Wednesday, May 13, 2015

3 Terrible Days in May

At this time of year in NW Oregon one or more news websites always posts a tidbit about what is known around here as "The OES Disaster."  It was an agonizing three days in May 1986, with a horrific outcome that devastated the families involved and cast a weighty pall over the community.  And it changed forever the way I look at Mt. Hood.

Mt. Hood is one of many volcanoes in the Cascade Mountain Range that spans from Canada south into California.  Its 11,000-foot pointy white cone creates a stunning backdrop for the city of Portland, and is a destination for recreation in every season.   Mt. Hood has a flip side.  It's a menacing place of yawning crevasses, wild glacial rivers, deep snow, crushing avalanches, and extreme weather generated by the mountain itself.

OES stands for Oregon Episcopal School, a private institution in Portland that annually gave some of its students an opportunity to climb Mt. Hood.  The 1986 group of 10 students and 2 teachers was caught in a severe blizzard on the mountain.   The climbers were floundering but did not turn back in time to make it to safety before the gale-force winds and zero visibility shut their window of opportunity.   Fatigue and hypothermia were blamed for the calamitous poor decisions made by the faculty leader that day.

At mid-morning the next day, one student and the climbing guide were able to get down the mountain to alert authorities that the others were hunkered down in a snow cave.  Search and rescue teams mobilized and the families of the climbers gathered at Timberline Lodge which is at the 6000 foot level on Mt. Hood's southern slope.  By this time, all of Portland was glued to the TV coverage of the missing party, and I'm sure a multitude of prayers for the climbers were offered by total strangers for these kids lost in the storm.

Searchers combed the mountain in perilous conditions and a few were injured in their quest to locate the missing.  Visibility was nil and blowing snow made it difficult to move or handle equipment.  On the third day the frozen bodies of three of the climbers were found sprawled in the snow, and tragic as that was, it gave rescuers a clue that the snow cave might be close by.  Five feet of new snow obscured any evidence of where that could be, so rescuers spread across the flank of the mountain to probe the snow with long poles in what some thought was a futile exercise.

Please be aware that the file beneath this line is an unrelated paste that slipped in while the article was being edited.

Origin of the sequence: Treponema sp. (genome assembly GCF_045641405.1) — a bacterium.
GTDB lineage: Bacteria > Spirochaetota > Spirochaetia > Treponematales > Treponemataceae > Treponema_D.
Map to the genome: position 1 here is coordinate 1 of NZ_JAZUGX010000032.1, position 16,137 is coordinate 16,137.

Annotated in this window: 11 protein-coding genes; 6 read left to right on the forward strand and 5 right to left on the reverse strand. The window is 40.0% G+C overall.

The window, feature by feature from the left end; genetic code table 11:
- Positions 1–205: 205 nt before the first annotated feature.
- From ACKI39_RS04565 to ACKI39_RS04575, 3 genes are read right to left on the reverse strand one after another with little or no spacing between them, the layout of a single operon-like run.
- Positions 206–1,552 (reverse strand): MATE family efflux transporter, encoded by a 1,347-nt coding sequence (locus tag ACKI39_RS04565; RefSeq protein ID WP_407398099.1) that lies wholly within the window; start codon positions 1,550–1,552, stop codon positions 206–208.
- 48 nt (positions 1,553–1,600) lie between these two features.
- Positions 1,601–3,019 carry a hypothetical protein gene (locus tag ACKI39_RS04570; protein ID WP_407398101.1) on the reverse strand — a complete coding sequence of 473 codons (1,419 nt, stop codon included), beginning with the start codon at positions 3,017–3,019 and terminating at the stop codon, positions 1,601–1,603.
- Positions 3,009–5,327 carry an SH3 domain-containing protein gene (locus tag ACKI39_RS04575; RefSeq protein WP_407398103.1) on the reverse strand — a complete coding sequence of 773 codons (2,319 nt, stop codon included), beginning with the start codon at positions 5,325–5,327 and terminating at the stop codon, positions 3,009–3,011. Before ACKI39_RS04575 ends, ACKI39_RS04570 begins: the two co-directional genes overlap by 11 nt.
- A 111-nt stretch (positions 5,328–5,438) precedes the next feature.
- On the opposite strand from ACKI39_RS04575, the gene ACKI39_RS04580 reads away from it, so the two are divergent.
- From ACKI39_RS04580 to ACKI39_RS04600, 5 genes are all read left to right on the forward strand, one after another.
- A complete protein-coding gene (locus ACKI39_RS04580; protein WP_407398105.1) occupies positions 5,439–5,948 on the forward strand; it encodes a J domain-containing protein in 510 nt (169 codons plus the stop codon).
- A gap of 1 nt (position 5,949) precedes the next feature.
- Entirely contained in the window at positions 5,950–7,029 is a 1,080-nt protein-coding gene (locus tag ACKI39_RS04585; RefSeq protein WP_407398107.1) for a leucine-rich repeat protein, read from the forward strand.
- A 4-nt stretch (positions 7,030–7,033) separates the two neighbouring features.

It worked.  Eight bodies were found stacked like cord wood in the tiny snow cave.  They had no sleeping bags, no stove, and wore inadequate clothing for the conditions.  All were airlifted to various area hospitals.  Only two would survive and they were basically brought back from the dead.  One of them lost his legs.
snowcave discovered

In the aftermath recriminations flew from every quarter directed toward the school that allowed such an inexperienced and ill-prepared group to attempt a serious and perilous climb of Oregon's highest peak.  The parents may as well have been stabbed in the heart, for the pain they felt.  The bitter father of one of the deceased did not allow himself to look at Mt. Hood, and eventually moved far away to put it out of sight.  But it was probably never out of mind.

Locater beacons were designed and made available for checkout by summit-bound climbers.  Outdoor-lovers such as myself realized that even a day-hike in the wilderness could lead to a bad situation, and began to hike and camp with better equipment and more complete supplies.

This video is made of original footage from that dreadful three-day ordeal.  It is eerie to see the concerned optimism displayed by officials in the first part, knowing now that the worst possible outcome was just around the bend.

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